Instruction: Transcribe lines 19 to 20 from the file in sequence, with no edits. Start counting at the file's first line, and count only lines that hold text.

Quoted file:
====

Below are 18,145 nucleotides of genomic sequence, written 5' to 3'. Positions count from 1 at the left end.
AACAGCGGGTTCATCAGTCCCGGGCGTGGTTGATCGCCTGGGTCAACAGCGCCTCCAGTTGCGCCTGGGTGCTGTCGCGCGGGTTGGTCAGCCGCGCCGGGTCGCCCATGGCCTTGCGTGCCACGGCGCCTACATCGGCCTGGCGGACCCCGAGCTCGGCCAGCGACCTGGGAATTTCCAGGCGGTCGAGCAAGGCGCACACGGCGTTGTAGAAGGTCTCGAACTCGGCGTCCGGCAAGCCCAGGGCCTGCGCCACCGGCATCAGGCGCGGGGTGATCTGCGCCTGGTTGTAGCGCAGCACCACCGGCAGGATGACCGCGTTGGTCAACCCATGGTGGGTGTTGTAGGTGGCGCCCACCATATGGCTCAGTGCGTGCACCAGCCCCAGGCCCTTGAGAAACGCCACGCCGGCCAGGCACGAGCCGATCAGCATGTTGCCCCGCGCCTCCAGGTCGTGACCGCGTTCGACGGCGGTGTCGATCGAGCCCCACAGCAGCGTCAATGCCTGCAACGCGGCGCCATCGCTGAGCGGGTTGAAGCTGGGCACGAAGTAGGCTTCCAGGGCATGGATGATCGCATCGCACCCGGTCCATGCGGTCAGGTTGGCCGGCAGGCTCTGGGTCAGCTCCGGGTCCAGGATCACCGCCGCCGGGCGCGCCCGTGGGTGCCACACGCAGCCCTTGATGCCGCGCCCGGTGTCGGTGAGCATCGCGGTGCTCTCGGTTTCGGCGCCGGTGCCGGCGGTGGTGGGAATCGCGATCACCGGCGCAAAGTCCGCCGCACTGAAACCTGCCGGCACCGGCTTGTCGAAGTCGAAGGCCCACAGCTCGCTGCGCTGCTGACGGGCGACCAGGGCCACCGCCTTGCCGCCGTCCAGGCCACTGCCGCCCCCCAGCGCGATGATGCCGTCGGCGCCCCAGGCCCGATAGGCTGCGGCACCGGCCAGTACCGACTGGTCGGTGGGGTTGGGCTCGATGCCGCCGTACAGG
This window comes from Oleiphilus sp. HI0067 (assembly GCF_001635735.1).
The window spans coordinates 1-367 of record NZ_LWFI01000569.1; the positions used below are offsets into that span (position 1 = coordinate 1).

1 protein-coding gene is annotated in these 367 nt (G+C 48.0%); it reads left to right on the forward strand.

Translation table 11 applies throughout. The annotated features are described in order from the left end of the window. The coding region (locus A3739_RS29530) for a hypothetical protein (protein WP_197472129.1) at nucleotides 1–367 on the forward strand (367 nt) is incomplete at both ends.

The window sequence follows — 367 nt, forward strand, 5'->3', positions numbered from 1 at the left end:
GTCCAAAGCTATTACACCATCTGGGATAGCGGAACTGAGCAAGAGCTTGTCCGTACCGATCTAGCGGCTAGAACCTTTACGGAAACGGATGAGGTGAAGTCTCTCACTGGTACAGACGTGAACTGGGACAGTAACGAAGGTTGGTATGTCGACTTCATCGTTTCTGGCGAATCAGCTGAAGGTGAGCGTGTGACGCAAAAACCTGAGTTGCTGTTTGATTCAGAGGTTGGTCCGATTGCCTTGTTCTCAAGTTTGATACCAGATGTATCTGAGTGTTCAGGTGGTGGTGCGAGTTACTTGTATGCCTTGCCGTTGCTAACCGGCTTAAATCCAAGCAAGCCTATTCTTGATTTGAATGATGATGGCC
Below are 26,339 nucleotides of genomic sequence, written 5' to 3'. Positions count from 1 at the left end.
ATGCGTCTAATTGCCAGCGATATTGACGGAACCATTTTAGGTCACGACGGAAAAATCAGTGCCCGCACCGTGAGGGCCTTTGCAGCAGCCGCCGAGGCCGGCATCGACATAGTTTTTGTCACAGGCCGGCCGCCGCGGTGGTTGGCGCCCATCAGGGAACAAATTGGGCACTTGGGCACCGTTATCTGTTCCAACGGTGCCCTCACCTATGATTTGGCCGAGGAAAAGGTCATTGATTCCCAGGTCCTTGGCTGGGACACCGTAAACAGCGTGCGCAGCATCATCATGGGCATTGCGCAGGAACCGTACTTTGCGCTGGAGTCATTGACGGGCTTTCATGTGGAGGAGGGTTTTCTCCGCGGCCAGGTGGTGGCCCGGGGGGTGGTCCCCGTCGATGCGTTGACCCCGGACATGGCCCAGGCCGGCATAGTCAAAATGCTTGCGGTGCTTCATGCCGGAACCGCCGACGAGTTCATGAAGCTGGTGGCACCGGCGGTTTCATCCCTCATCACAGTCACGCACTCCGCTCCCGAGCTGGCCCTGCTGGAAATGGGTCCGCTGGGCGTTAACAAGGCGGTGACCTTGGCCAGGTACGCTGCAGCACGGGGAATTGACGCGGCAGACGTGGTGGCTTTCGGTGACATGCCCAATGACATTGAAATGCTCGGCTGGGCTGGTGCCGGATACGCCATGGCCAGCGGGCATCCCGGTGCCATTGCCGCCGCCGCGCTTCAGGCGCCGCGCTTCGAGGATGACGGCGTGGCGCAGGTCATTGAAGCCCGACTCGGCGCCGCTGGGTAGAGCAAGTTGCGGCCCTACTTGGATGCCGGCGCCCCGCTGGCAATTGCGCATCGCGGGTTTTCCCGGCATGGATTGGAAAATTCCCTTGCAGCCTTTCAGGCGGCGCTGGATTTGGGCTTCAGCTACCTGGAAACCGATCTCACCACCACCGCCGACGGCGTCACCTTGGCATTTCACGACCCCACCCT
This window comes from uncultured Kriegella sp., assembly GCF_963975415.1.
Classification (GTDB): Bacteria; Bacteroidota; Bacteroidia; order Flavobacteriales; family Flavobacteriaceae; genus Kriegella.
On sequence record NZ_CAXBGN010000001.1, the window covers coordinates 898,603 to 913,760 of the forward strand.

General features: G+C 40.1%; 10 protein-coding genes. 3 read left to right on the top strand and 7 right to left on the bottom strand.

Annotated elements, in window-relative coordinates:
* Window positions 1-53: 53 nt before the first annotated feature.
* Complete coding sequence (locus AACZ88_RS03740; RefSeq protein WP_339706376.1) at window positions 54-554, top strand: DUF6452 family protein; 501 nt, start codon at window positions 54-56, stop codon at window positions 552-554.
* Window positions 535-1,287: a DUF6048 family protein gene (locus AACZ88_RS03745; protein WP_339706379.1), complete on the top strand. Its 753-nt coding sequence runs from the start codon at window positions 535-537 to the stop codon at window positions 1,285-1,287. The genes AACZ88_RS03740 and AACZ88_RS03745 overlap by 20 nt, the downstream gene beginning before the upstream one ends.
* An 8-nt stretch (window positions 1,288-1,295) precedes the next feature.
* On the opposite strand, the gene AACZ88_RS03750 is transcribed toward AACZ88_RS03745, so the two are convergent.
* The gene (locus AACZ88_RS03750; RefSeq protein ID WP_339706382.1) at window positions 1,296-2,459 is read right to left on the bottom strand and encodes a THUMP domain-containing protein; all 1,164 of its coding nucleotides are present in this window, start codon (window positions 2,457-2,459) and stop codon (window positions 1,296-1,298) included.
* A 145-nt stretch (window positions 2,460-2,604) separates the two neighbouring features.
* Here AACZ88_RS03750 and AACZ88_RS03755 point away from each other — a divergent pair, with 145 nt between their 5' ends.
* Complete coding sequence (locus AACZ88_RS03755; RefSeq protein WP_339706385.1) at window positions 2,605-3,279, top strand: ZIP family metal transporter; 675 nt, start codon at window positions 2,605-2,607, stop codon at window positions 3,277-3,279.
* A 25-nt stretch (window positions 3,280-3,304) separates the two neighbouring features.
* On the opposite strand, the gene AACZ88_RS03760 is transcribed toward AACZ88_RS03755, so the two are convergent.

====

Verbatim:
* An 8-nt stretch (window positions 1,288-1,295) precedes the next feature.
* On the opposite strand, the gene AACZ88_RS03750 is transcribed toward AACZ88_RS03745, so the two are convergent.